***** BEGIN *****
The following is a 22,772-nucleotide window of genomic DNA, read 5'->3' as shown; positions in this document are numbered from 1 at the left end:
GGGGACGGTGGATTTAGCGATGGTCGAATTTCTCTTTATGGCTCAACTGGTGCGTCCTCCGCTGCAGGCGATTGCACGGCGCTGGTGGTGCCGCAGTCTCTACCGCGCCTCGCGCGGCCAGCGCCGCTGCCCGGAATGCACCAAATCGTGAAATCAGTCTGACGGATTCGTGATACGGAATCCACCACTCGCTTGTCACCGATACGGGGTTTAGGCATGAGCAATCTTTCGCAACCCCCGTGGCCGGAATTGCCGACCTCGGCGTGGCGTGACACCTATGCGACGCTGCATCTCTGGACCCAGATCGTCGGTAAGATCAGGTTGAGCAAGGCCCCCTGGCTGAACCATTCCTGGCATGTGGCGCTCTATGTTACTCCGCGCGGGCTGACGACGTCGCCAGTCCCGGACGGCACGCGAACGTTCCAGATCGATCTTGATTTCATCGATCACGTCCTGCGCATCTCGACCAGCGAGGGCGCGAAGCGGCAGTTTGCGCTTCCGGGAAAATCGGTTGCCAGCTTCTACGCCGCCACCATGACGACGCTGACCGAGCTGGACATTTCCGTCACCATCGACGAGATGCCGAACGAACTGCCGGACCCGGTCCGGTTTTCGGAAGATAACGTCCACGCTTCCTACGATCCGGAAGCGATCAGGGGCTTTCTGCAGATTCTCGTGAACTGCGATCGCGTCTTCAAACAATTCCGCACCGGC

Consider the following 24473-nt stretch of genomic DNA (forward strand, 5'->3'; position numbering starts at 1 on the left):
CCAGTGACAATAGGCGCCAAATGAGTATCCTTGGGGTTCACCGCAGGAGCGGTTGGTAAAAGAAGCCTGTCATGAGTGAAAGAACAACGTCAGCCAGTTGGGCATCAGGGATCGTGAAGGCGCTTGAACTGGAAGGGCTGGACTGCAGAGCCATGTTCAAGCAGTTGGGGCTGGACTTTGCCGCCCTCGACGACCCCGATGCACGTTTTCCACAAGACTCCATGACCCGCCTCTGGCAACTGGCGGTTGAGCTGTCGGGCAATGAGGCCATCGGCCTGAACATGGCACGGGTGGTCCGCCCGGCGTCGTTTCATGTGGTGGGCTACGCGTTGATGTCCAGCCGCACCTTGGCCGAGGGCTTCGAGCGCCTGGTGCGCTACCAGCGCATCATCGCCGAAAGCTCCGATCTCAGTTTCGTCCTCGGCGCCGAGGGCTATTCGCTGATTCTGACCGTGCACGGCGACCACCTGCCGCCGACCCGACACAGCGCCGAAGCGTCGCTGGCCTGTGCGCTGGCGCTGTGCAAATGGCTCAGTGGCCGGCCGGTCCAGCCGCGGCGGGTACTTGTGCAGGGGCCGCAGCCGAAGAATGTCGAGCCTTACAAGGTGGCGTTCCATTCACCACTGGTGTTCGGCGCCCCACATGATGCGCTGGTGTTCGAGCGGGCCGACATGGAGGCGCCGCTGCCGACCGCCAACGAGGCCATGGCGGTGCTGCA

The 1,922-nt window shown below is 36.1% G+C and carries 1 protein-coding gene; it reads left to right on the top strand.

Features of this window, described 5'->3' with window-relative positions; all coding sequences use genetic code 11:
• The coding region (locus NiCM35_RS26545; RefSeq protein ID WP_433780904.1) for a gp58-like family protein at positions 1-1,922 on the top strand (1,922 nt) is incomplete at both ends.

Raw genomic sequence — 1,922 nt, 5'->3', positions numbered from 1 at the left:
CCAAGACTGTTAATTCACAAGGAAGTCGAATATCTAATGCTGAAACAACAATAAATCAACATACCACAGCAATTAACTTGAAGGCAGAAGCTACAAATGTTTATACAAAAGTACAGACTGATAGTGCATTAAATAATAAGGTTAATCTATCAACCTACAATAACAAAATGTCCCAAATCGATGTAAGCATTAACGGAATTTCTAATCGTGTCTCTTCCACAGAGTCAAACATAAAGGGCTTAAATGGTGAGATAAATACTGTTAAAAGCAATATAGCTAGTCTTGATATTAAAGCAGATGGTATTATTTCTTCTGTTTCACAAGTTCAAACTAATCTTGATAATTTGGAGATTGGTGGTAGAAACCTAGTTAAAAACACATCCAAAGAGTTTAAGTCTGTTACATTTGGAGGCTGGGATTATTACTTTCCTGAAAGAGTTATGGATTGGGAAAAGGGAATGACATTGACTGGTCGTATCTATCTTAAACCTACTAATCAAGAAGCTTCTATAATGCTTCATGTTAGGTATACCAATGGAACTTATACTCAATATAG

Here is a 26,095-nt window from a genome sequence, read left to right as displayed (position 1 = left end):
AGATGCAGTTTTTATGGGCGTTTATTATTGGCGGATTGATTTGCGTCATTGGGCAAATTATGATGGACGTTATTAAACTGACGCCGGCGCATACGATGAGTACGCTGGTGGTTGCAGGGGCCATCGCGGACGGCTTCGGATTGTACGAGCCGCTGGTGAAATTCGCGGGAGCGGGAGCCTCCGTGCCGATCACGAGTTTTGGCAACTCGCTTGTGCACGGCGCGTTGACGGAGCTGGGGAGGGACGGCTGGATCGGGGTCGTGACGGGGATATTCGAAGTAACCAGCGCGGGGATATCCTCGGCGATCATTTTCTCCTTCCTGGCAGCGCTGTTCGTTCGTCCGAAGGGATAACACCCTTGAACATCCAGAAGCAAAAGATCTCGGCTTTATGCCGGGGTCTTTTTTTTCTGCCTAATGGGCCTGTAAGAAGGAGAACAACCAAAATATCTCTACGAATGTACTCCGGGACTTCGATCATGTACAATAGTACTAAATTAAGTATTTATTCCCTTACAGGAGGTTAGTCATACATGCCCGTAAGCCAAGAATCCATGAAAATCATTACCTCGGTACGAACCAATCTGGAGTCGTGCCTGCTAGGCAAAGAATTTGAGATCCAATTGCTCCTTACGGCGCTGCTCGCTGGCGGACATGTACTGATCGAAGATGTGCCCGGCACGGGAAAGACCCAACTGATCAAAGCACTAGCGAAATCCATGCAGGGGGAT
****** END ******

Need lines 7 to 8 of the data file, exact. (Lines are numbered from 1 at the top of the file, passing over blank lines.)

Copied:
• The coding region (locus NiCM35_RS26545; RefSeq protein ID WP_433780904.1) for a gp58-like family protein at positions 1-1,922 on the top strand (1,922 nt) is incomplete at both ends.

Raw genomic sequence — 1,922 nt, 5'->3', positions numbered from 1 at the left: